stock market graph with pen

Common Stock vs Preferred Stock: What’s The Difference?

Looking for another way to invest and expand your portfolio this year? Maybe you’ve got a portfolio full of mutual funds and you’re ready to tackle some company stocks. But when it comes to choosing common stock vs preferred, which is better? 

Before we dive in, let’s get back to investing basics: what is a preferred stock?

What Is Preferred Stock?

Preferred stock is a type of stock that allows you to have a piece of ownership in a company while taking on less risk than you would if you owned common stock. You could say a preferred stock is the perfect mix between common stock and a bond. Not only is it less risky than investing in common stock, it also pays out regular dividends and gives you ownership of the company. 

But while preferred stock can be a better option than bonds for profitability, it does have its downsides. If a company goes bankrupt, bondholders are the first to get paid (before preferred stockholders). And sometimes, if the company’s money is tied up, preferred stockholders may not get paid at all.

Most people who like the idea of investing with the potential for growth and regular dividend payments love investing their money in preferred stock. It’s definitely less risky than investing in common stock options, but it has the ability to make you more money than purchasing company bonds. 

What is Common Stock?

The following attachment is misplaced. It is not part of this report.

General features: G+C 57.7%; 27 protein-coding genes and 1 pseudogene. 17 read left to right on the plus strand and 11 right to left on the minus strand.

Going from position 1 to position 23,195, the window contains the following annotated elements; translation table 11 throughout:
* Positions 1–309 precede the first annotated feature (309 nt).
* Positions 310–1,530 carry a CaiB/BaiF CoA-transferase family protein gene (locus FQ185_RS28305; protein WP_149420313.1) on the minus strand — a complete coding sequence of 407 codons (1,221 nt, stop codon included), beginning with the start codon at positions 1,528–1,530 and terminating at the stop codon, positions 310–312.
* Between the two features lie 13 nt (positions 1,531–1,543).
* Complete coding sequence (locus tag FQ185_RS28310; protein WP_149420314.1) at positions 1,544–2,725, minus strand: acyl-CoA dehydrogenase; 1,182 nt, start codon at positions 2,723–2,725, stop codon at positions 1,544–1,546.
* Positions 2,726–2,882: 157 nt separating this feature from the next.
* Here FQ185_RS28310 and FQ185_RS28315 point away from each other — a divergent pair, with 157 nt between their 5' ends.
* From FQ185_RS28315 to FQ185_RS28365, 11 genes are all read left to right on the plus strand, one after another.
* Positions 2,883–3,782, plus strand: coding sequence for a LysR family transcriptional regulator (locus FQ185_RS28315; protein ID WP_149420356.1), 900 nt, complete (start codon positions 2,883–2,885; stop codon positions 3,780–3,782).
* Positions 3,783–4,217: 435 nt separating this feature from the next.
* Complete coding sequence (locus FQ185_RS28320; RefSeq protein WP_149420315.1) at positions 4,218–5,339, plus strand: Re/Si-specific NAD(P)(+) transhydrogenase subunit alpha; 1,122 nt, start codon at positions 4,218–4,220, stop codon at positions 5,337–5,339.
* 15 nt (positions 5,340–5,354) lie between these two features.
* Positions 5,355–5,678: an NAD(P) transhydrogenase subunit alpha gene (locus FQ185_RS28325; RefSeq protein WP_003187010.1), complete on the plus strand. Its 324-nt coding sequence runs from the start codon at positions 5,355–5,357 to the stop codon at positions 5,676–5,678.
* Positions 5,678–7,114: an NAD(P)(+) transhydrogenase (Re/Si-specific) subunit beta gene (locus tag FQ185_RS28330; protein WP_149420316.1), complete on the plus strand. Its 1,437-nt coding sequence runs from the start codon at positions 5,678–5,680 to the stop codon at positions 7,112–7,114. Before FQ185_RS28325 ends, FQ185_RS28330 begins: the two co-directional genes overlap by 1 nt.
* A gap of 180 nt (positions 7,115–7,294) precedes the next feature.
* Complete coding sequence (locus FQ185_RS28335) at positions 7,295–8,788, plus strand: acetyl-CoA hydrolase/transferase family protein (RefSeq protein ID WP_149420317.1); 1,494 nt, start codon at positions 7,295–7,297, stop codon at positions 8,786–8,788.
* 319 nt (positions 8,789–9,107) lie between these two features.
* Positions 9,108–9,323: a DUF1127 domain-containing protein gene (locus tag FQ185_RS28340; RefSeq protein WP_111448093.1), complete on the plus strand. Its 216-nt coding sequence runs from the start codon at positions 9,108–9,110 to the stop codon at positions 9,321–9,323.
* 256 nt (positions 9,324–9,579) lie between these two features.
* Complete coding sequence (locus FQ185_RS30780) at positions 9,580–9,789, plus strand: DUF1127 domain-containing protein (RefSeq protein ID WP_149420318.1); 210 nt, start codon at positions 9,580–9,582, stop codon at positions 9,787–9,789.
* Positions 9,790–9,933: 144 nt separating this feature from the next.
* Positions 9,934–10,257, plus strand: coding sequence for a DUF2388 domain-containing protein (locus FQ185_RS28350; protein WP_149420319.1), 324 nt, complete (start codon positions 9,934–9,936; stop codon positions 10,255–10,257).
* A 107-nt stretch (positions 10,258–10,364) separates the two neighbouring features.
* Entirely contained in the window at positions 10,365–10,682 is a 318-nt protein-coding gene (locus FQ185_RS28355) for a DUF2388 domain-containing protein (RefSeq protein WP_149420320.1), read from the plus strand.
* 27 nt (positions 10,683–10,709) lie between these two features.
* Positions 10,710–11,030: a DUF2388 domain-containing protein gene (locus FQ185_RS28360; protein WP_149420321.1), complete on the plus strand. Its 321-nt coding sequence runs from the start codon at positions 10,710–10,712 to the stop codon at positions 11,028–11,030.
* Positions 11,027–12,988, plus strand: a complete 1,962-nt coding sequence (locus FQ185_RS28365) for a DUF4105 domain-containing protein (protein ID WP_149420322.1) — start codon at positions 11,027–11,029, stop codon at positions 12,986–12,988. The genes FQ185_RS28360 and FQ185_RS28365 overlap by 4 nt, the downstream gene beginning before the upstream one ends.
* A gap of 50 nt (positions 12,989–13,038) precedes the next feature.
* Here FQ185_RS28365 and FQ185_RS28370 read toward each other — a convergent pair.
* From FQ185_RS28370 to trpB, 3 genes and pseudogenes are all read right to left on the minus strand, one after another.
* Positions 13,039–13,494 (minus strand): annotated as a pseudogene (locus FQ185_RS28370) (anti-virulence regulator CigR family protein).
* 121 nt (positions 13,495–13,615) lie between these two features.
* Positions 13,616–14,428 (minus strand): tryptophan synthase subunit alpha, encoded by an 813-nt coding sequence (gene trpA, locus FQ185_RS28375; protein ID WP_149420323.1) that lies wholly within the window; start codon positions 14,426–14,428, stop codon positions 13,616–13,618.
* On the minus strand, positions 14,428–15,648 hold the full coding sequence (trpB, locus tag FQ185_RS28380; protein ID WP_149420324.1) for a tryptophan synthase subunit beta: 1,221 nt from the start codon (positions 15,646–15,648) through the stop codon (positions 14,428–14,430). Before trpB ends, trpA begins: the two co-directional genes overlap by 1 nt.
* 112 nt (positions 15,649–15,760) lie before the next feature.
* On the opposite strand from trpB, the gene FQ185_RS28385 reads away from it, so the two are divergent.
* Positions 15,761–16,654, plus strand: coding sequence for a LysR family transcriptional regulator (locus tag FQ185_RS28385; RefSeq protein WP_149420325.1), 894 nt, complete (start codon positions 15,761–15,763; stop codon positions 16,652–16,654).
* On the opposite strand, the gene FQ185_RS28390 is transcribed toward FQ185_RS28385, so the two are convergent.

Common stock is a type of stock that provides investors ownership of a company, dividend pay-outs, voting rights, and the ability to capitalize on your initial investment.  

While common stock is what you see being traded on the stock market (and whose values can vary day by day), a bond is less volatile and ensures that its owners receive their investment—plus interest—after the maturation period.1  

Common Stock vs Preferred Stock

If you’re considering investing this year, common stock and preferred stock are both great options. But what’s better? 

Both common stock and preferred stock give you the opportunity for ownership in the company of your choosing. And like we said earlier, common stocks are more volatile than preferred. When you invest in common stocks, you’re choosing to ride the waves (both high and low) of the daily stock market. When the company is doing well, you’ll do well too. And the same goes for preferred stocks. But choosing preferred stocks is the safer investment option. The only risk with investing in preferred stock vs common stock is that you’re not going to be making as much as you could with common stock. But you’re also not going to lose as much if the company doesn’t do well. 

The best plan of action when it comes to investing and choosing stocks that help you meet your long-term financial goals is to differentiate your portfolio with both common and preferred stock options. A SageSpring wealth advisor is here to help you determine the best plan of action for your investing and financial needs. Get connected with a local advisor today and start investing in your financial future with a team you can trust.